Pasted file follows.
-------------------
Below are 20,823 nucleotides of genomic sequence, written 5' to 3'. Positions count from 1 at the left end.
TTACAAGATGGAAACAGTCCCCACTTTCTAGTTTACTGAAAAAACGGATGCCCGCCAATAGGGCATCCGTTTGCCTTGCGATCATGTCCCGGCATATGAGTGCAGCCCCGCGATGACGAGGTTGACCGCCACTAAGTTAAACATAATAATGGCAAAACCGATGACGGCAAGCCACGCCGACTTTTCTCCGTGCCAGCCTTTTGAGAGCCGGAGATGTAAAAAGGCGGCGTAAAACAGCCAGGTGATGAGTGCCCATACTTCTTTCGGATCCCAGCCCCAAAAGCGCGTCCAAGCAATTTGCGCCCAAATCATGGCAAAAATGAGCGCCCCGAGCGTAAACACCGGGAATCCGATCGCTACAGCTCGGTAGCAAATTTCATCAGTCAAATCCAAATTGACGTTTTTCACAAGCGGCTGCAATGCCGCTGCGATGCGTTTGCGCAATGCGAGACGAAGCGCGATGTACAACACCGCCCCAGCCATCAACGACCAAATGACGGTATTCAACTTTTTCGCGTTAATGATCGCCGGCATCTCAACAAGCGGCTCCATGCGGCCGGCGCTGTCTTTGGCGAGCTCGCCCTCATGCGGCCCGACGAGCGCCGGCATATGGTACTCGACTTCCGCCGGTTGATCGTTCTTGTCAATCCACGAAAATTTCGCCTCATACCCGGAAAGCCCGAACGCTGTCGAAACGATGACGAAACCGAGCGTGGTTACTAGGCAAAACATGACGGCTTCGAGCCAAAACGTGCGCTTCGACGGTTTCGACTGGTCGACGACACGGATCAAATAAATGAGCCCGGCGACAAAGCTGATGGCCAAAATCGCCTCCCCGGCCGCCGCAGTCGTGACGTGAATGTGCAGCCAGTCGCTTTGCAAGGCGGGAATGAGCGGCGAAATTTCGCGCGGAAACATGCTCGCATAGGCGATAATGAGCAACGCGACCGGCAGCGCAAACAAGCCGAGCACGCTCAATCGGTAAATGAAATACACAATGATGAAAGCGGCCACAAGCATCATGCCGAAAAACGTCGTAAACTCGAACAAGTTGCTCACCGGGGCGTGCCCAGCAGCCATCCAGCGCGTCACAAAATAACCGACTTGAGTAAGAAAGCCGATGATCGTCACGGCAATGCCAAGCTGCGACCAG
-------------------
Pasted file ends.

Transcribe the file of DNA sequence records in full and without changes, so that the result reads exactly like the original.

Below are 20,823 nucleotides of genomic sequence, written 5' to 3'. Positions count from 1 at the left end.
TTACAAGATGGAAACAGTCCCCACTTTCTAGTTTACTGAAAAAACGGATGCCCGCCAATAGGGCATCCGTTTGCCTTGCGATCATGTCCCGGCATATGAGTGCAGCCCCGCGATGACGAGGTTGACCGCCACTAAGTTAAACATAATAATGGCAAAACCGATGACGGCAAGCCACGCCGACTTTTCTCCGTGCCAGCCTTTTGAGAGCCGGAGATGTAAAAAGGCGGCGTAAAACAGCCAGGTGATGAGTGCCCATACTTCTTTCGGATCCCAGCCCCAAAAGCGCGTCCAAGCAATTTGCGCCCAAATCATGGCAAAAATGAGCGCCCCGAGCGTAAACACCGGGAATCCGATCGCTACAGCTCGGTAGCAAATTTCATCAGTCAAATCCAAATTGACGTTTTTCACAAGCGGCTGCAATGCCGCTGCGATGCGTTTGCGCAATGCGAGACGAAGCGCGATGTACAACACCGCCCCAGCCATCAACGACCAAATGACGGTATTCAACTTTTTCGCGTTAATGATCGCCGGCATCTCAACAAGCGGCTCCATGCGGCCGGCGCTGTCTTTGGCGAGCTCGCCCTCATGCGGCCCGACGAGCGCCGGCATATGGTACTCGACTTCCGCCGGTTGATCGTTCTTGTCAATCCACGAAAATTTCGCCTCATACCCGGAAAGCCCGAACGCTGTCGAAACGATGACGAAACCGAGCGTGGTTACTAGGCAAAACATGACGGCTTCGAGCCAAAACGTGCGCTTCGACGGTTTCGACTGGTCGACGACACGGATCAAATAAATGAGCCCGGCGACAAAGCTGATGGCCAAAATCGCCTCCCCGGCCGCCGCAGTCGTGACGTGAATGTGCAGCCAGTCGCTTTGCAAGGCGGGAATGAGCGGCGAAATTTCGCGCGGAAACATGCTCGCATAGGCGATAATGAGCAACGCGACCGGCAGCGCAAACAAGCCGAGCACGCTCAATCGGTAAATGAAATACACAATGATGAAAGCGGCCACAAGCATCATGCCGAAAAACGTCGTAAACTCGAACAAGTTGCTCACCGGGGCGTGCCCAGCAGCCATCCAGCGCGTCACAAAATAACCGACTTGAGTAAGAAAGCCGATGATCGTCACGGCAATGCCAAGCTGCGACCAG